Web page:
So I Did It

I'm not one for public spectacle of every possible little problem that we face as humans. Aren't you sick the many solicitations you get either over the phone or in person to sponsor someone in the next greatest Walk For Something?

So when my wife told me that she was going to enter us in the American Cancer Society Relay for Life Walk, I wasn't too excited. Of course we have to raise money for this and other illnesses but something rubs me the wrong way when I have to ask my friends to give me money to sponsor me in a walk. If they want to give on their own then fine.

But, being in the ad business, I should know that the only way to make people aware of something is to create a spectacle.

And a spectacle it was.

I have to admit that after going, it was a good thing. I tell myself no one would be there if they didn't have some stake in this illness. I can't even tell you how many people have come up to me following my cancer and told me that they either had it at one time or someone they knew had it. It's incredibly pervasive.

For me, cancer was always something that happened to someone else or something you saw in a weepy movie. It would never affect my life. Well, you don't control as much of your life as you think.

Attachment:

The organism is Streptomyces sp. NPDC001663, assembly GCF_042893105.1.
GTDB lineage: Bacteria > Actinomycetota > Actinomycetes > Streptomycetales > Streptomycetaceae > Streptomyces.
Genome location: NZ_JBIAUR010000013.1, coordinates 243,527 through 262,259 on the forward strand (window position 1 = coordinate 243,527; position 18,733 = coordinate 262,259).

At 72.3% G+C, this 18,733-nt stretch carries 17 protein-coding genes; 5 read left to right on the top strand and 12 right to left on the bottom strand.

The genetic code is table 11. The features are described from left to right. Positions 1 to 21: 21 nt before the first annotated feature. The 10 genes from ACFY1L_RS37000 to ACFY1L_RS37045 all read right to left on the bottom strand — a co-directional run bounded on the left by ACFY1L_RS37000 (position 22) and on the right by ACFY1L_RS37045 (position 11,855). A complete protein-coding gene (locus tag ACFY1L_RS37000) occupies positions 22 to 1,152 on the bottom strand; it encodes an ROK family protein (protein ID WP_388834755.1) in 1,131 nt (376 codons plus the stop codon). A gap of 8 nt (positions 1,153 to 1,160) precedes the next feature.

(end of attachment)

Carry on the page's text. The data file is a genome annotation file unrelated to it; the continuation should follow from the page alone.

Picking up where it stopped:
I will tell you that it was very difficult to hold back the tears when I took the Survivors lap around the track at Ayer Highschool. Hundreds of people had camped out for the 20 hour event and every single person was applauding us the entire 1/4 mile loop as we slowly paraded ourselves around prior to the start of the Walk. We even had the ubiquitous hairless Cancer Kid leading the parade. Now that may sound harsh as I have always thought it was such an abuse of a child and a shameful tactic at awareness. But, after walking that lap behind that child and his mother and his Aunt, it just seemed so right. I'm 40 and a survivor of colon cancer. That child was not more then 8 years old! It puts all things in perspective.

So I am glad I finally crawled out of my "it's nobody's business" cave and shared in all the emotions that the event blessed us with. Cancer is killing us. Chemotherapy is a "dumb" drug that kills all cells that are like cancer cells which is why so many people have those awful side effects. The good cells are being killed with the bad. But there are actual "smart" drugs in trial use now that know to go after the "bad" cells and leave the "good" ones alone. Very soon, Cancer will be cured by swallowing a pill. We are not there yet. But with time, money, and the amazing effort I witnessed at the Relay For Life, that pill may see the light of day.

So I am glad I did it.


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by Steve Hall    May-18-02   Click to Comment   
  

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